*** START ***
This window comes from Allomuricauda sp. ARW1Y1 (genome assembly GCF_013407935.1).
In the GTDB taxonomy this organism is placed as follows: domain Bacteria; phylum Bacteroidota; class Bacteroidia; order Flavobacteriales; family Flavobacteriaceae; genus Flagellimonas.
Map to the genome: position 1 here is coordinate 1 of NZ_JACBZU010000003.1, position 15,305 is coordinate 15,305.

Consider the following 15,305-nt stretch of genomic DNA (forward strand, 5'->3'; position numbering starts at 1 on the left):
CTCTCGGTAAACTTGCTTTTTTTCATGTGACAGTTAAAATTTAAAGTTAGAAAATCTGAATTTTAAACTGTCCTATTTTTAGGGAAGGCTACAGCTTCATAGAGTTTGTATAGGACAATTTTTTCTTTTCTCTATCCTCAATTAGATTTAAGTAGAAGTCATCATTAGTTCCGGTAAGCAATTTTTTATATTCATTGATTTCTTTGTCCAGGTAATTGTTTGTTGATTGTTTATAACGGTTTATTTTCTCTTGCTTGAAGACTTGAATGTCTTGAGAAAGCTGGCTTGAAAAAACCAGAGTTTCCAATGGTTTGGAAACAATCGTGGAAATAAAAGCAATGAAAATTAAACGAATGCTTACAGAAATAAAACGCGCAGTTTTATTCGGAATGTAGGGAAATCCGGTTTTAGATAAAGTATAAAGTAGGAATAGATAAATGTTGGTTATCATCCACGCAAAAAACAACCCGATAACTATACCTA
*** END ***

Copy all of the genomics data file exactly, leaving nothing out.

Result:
This window comes from Allomuricauda sp. ARW1Y1 (genome assembly GCF_013407935.1).
In the GTDB taxonomy this organism is placed as follows: domain Bacteria; phylum Bacteroidota; class Bacteroidia; order Flavobacteriales; family Flavobacteriaceae; genus Flagellimonas.
Map to the genome: position 1 here is coordinate 1 of NZ_JACBZU010000003.1, position 15,305 is coordinate 15,305.

Consider the following 15,305-nt stretch of genomic DNA (forward strand, 5'->3'; position numbering starts at 1 on the left):
CTCTCGGTAAACTTGCTTTTTTTCATGTGACAGTTAAAATTTAAAGTTAGAAAATCTGAATTTTAAACTGTCCTATTTTTAGGGAAGGCTACAGCTTCATAGAGTTTGTATAGGACAATTTTTTCTTTTCTCTATCCTCAATTAGATTTAAGTAGAAGTCATCATTAGTTCCGGTAAGCAATTTTTTATATTCATTGATTTCTTTGTCCAGGTAATTGTTTGTTGATTGTTTATAACGGTTTATTTTCTCTTGCTTGAAGACTTGAATGTCTTGAGAAAGCTGGCTTGAAAAAACCAGAGTTTCCAATGGTTTGGAAACAATCGTGGAAATAAAAGCAATGAAAATTAAACGAATGCTTACAGAAATAAAACGCGCAGTTTTATTCGGAATGTAGGGAAATCCGGTTTTAGATAAAGTATAAAGTAGGAATAGATAAATGTTGGTTATCATCCACGCAAAAAACAACCCGATAACTATACCTA